Making the case for “human in the loop”

In building your own generative AI strategy, it’s important to remember that generative AI is atool to be leveraged, and not a replacement for your human workforce. GenAI needs to work in concert with humans in order to arrive at the best possible decisions and to achieve your desired business outcomes. This process is called human in the loop (HITL).

AI is a tool designed to produce content – it’s not a substitute for market expertise, nor for human intuition. That said, one thing is becoming clear: AI is a great enabler of productivity and efficiency. So, while AI can’t replace humans, the workforce that uses AI can certainly replace the workforce that doesn’t.

Another major reason to consider HITL is due to the existence of AI hallucinations – a phenomenon characterized by the generation of false or misleading information. Some AI hallucinations are clearly nonsensical, but others appear all too plausible.

Here’s a real example of an AI hallucination we’ve run into at TechTarget, while trying to brainstorm potential subject lines for one of our Coffee Chats (a type of informal meeting with an industry expert). When fed the title “Coffee break: Experts talk DevSecOps,” AI suggested the following:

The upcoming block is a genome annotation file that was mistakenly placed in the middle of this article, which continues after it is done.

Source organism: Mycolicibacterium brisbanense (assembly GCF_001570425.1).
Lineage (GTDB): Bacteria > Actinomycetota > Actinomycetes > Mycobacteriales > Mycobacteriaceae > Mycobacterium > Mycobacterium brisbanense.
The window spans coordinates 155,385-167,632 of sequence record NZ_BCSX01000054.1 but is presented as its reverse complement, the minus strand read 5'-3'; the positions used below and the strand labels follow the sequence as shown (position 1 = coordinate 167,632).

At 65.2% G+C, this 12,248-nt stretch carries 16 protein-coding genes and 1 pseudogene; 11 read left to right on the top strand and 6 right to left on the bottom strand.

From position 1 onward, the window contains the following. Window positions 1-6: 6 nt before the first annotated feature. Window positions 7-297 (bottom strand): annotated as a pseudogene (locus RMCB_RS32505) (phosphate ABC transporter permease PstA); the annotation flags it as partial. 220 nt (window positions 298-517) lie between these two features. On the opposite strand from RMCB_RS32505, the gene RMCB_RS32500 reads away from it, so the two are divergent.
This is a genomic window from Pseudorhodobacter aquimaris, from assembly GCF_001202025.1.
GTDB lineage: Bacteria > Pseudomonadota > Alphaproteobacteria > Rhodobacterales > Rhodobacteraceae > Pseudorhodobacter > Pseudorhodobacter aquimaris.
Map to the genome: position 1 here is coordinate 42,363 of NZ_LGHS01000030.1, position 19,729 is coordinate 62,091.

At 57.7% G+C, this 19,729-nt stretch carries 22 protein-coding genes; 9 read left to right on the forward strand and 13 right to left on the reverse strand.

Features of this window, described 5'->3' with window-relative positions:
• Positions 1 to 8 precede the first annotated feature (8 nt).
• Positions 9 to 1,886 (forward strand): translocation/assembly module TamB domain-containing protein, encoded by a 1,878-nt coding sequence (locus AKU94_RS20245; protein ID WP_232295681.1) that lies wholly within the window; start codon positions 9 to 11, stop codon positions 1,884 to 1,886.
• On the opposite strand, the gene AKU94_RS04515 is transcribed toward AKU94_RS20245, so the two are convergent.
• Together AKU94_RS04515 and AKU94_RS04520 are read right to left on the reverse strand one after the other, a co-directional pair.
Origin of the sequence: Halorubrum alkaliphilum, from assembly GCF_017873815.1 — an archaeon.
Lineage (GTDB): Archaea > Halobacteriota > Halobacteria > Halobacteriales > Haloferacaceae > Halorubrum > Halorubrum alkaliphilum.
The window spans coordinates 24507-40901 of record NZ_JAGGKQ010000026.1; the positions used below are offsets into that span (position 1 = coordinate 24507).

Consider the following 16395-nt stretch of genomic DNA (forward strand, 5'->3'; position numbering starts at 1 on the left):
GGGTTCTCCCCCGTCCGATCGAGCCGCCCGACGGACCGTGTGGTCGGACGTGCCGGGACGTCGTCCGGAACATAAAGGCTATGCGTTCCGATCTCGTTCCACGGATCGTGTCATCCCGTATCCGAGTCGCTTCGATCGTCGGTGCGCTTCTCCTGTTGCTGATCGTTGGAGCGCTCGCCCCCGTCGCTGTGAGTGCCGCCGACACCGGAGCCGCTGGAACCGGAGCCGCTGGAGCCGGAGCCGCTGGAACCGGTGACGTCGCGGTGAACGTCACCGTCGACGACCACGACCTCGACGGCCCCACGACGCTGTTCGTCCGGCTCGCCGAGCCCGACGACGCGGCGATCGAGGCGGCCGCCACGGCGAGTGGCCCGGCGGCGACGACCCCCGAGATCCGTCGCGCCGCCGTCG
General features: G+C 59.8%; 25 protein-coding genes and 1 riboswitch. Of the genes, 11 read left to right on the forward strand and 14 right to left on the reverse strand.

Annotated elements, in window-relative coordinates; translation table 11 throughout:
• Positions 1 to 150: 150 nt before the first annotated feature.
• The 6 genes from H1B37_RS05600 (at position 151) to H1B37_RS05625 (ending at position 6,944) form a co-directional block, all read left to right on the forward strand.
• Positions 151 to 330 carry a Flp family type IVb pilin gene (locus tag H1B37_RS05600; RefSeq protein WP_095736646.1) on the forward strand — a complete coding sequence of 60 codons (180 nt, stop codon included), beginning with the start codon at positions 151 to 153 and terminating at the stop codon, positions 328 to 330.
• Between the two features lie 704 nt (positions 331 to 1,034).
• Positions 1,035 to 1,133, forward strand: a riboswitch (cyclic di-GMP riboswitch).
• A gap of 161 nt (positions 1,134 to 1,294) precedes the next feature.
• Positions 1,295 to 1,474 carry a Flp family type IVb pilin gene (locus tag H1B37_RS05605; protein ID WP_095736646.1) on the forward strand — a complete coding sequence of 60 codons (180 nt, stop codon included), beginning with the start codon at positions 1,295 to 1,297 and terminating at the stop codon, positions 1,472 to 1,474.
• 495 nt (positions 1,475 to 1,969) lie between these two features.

OUTPUT: “Is your coffee habit putting your company at risk?”

The GenAI tool latched onto the coffee part of “Coffee Chat”, and, ignoring the rest of the context of the request, suggested a title wholly irrelevant to what we were looking for. I wondered if this was a one-off hallucination, so I reran the prompt:

OUTPUT: “How to brew the perfect cup of coffee”

Apply a critical (human) eye when evaluating GenAI outputs – it can save you from headaches or even litigation down the road.

Though it comes with a learning curve, Generative AI is a powerful tool in the content marketing toolbox

GenAI can be used to support a variety of use cases, like subject line generation, formatting, translation and more. Reflecting on your most important GenAI use cases can help right-size your strategy. Be wary of GenAI’s capacity for producing AI hallucinations. For best results, we recommend a human in the loop approach and consistent prompt optimization.